17. 40 CFR 1045.410 - How must I select, prepare, and test my in-use engines?

    Code of Federal Regulations, 2013 CFR

    2013-07-01

    ... 40 Protection of Environment 34 2013-07-01 2013-07-01 false How must I select, prepare, and test my in-use engines? 1045.410 Section 1045.410 Protection of Environment ENVIRONMENTAL PROTECTION AGENCY (CONTINUED) AIR POLLUTION CONTROLS CONTROL OF EMISSIONS FROM SPARK-IGNITION PROPULSION...

  18. Fuel economy screening study of advanced automotive gas turbine engines

    NASA Technical Reports Server (NTRS)

    Klann, J. L.

    1980-01-01

    Fuel economy potentials were calculated and compared among ten turbomachinery configurations. All gas turbine engines were evaluated with a continuously variable transmission in a 1978 compact car. A reference fuel economy was calculated for the car with its conventional spark ignition piston engine and three speed automatic transmission. Two promising engine/transmission combinations, using gasoline, had 55 to 60 percent gains over the reference fuel economy. Fuel economy sensitivities to engine design parameter changes were also calculated for these two combinations.

  19. An overview of NASA research on positive displacement general-aviation engines

    NASA Technical Reports Server (NTRS)

    Kempke, E. E., Jr.

    1980-01-01

    The research and technology program related to improved and advanced general aviation engines is described. Current research is directed at the near-term improvement of conventional air-cooled spark-ignition piston engines and at future alternative engine systems based on all-new spark-ignition piston engines, lightweight diesels, and rotary combustion engines that show potential for meeting program goals in the midterm and long-term future. The conventional piston engine activities involve efforts on applying existing technology to improve fuel economy, investigation of key processes to permit leaner operation and reduce drag, and the development of cost effective technology to permit flight at high-altitudes where fuel economy and safety are improved. The advanced engine concepts activities include engine conceptual design studies and enabling technology efforts on the critical or key technology items.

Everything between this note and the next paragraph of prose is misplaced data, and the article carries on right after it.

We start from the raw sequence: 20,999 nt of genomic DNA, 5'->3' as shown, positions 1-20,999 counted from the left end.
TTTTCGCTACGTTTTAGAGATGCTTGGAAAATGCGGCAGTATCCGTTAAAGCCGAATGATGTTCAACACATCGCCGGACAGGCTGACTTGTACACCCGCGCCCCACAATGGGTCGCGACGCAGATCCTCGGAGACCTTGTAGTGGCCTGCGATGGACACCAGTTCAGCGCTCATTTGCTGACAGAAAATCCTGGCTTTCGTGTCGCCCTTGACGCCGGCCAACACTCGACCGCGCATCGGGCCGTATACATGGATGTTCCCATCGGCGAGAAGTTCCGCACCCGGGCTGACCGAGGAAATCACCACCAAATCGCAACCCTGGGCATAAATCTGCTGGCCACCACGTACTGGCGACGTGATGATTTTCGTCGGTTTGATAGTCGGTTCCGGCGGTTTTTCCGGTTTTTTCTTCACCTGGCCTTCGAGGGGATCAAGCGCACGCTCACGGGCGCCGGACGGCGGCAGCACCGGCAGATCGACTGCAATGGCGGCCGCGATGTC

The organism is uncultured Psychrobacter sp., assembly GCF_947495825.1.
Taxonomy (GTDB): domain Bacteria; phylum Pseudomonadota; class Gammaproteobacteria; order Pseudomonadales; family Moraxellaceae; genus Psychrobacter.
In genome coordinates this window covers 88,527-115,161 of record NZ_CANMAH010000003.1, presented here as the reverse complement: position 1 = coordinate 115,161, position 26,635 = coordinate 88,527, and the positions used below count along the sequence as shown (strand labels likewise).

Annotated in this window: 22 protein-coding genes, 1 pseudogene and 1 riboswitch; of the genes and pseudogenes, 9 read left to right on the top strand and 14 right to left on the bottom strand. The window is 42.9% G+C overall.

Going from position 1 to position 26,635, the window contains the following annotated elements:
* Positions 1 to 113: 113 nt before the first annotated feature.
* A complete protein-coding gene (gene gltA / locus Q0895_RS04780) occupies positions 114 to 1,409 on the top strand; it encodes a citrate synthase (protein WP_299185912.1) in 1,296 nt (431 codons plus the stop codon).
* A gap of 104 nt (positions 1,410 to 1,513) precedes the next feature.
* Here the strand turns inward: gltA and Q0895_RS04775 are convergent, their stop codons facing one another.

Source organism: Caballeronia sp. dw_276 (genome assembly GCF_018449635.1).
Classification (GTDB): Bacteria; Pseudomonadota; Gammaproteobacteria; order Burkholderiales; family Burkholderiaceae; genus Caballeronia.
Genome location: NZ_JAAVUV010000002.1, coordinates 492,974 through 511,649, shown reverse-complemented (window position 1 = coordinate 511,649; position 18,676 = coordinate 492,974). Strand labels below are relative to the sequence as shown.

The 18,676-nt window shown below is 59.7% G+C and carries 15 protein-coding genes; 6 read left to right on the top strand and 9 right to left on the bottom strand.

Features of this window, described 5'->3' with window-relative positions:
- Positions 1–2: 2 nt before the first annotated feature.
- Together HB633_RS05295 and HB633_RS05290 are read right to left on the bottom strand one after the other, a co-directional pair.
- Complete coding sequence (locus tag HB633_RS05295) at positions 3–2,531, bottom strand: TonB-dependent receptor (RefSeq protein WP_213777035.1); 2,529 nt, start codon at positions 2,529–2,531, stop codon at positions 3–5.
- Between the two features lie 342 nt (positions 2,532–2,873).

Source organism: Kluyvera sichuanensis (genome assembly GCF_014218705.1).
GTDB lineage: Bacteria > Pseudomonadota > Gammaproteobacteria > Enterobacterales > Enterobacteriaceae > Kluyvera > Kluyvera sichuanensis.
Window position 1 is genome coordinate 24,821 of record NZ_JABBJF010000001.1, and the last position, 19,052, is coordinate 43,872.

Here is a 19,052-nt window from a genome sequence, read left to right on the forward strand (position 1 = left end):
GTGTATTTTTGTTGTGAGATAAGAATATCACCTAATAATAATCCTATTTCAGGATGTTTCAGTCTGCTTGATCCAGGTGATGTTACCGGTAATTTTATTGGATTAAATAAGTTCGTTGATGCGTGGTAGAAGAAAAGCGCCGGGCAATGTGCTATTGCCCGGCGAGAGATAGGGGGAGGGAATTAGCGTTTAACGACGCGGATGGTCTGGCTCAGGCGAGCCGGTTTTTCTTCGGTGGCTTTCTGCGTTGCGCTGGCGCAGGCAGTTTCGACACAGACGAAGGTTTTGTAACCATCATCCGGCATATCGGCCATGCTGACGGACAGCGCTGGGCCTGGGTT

20. 78 FR 77671 - Information Collection Request Submitted to OMB for Review and Approval; Comment Request; NSPS...

    Federal Register 2010, 2011, 2012, 2013, 2014

    2013-12-24

    ... Stationary Spark Ignition Internal Combustion Engines (Renewal) AGENCY: Environmental Protection Agency (EPA... request (ICR), ``NSPS for Stationary Spark Ignition Internal Combustion Engines (40 CFR Part 60, Subpart...: Owners or operators of stationary spark ignition internal combustion engines. Respondent's obligation...

  1. Study of flame quenching and near-wall combustion of lean burn fuel-air mixture in a catalytically activated spark-ignited lean burn engine

    SciTech Connect

    Nedunchezhian, N.; Dhandapani, S.

    2006-01-01

    A study of the catalytic activation of charge near the combustion chamber wall and of the flame quenching phenomenon was carried out to identify whether flame quenches due to catalytic activation or due to thermal quenching. It was found that (1) the diffusion rate of fuel into the boundary sublayer limits the catalytic surface reaction rate during combustion; (2) the results of the present flame quench model indicate that the flame quenches due to the heat loss to walls, and the depletion of fuel due to the catalyst coated on the combustion chamber walls does not affect flame quenching; (3) the catalysts coated on the combustion chamber surface do not contribute increased hydrocarbon emissions, but actually reduce them; (4) each catalyst has a specific surface temperature, at which the Damkoehler number for surface reaction is unity.